How “Dish Night” at the Movies Giveaways Saved Hollywood in the Great Depression with Kathy Fuller-Seeley

Movie attendance plummeted during the Hard Times of the 1930s. Savvy marketers at Salem China and other potteries sold theater managers on the idea of giving away free dishes to women to attract viewers. “Dish Night” promotions were wildly successful. Salem sold train cars full of their now-famous Tricorne pattern to theaters. “Free to each lady” offers brought colorful dinnerware into Depression era homes, controversy to the movie business, and even riots when too many gravy boats appeared.

Culinary Historians | Sourdough Culture: The History of Breadmaking from Ancient to Modern Bakers

For at least 6000 years, people have summoned sourdough starter seemingly out of the air and combined it with milled wheat, water and a dash of salt to produce “the staff of life”: bread. Professor Eric Pallant takes us on a 6,000-year journey through history as we learn why bread (and not the slicer) was the greatest invention of all time. We will meet ancient Egyptian pyramid builders, bygone Roman bakers, medieval housewives, Gold Rush miners, and historical figures like Plato, Pliny the Elder and Marie Antoinette.

A Place at the Table: Heath Ceramics and the Legacy of Edith Heath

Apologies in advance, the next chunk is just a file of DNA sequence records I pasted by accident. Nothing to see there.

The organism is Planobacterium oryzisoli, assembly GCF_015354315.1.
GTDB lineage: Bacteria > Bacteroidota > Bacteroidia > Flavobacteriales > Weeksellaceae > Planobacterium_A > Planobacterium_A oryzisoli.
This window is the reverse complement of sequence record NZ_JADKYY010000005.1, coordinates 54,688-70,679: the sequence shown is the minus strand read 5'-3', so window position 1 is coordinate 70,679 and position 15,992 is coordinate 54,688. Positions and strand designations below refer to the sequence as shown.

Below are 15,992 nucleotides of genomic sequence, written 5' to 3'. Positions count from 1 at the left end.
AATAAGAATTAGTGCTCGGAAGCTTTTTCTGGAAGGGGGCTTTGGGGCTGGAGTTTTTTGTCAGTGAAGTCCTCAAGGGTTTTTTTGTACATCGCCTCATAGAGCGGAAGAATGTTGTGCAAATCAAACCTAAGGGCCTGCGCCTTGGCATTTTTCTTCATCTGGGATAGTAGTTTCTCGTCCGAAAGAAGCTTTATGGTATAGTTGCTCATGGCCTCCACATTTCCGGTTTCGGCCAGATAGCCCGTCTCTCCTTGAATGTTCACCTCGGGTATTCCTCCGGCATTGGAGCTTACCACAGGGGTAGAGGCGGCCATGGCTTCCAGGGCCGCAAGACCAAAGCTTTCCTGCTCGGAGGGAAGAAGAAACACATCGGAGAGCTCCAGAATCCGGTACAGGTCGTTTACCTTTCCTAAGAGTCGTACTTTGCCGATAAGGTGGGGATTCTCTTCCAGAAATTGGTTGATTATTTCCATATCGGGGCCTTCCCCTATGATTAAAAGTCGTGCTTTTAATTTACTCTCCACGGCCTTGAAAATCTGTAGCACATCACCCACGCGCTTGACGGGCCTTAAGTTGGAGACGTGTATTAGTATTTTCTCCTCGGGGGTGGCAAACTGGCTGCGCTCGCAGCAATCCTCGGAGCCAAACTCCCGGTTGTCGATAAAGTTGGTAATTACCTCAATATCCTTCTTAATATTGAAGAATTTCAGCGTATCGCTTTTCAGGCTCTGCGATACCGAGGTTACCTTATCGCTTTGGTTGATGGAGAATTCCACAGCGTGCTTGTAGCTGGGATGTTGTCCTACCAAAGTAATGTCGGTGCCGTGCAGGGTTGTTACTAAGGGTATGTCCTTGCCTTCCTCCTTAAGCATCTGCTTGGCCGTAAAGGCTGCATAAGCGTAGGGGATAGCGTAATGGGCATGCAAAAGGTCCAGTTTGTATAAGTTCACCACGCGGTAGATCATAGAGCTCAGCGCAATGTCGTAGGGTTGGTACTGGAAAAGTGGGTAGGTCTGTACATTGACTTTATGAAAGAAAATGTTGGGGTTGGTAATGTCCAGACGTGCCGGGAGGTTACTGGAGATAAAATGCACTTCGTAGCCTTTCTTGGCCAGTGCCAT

Merging handcrafting techniques with industrial production, Edith Heath helped pioneer a new era for American dinnerware. In this presentation, Heath Ceramics Archivist and Curator Julie Muñiz explores this legacy through historic images and photos from the company’s archive, and also shares her insights into the Heath Ceramic collection at IMoDD, part of the IMoDD Unforgettable Dinnerware lecture series.

This event is in partnership with the International Museum of Dinnerware Design.


Culinary Historians | Ten Years of Culinary Delights from the International Museum of Dinnerware Design

The International Museum of Dinnerware Design was established in 2012. On its tenth anniversary, Margaret Carney, the director and curator of the museum, will share stories of delicious exhibitions, interweaving culinary delights along the way.

Margaret Carney is a ceramic historian who holds a Ph.D. in Asian art history. Curated IMDD exhibitions include The Art of High Chair Fine Dining, Cake, Butter, Breakfast and the upcoming 2023 invitational and juried exhibition, Entomophagous Dining.

Unforgettable Dinnerware: Saenger Porcelain

The Saenger Porcelain tabletop designs grew organically from the designer’s exploration of the ceramic casting process. He will cover highlights of the journey during his studio presentation, part of the IMoDD Unforgettable Dinnerware lecture series. Presented by Peter Saenger, designer.

This event is in partnership with the International Museum of Dinnerware Design.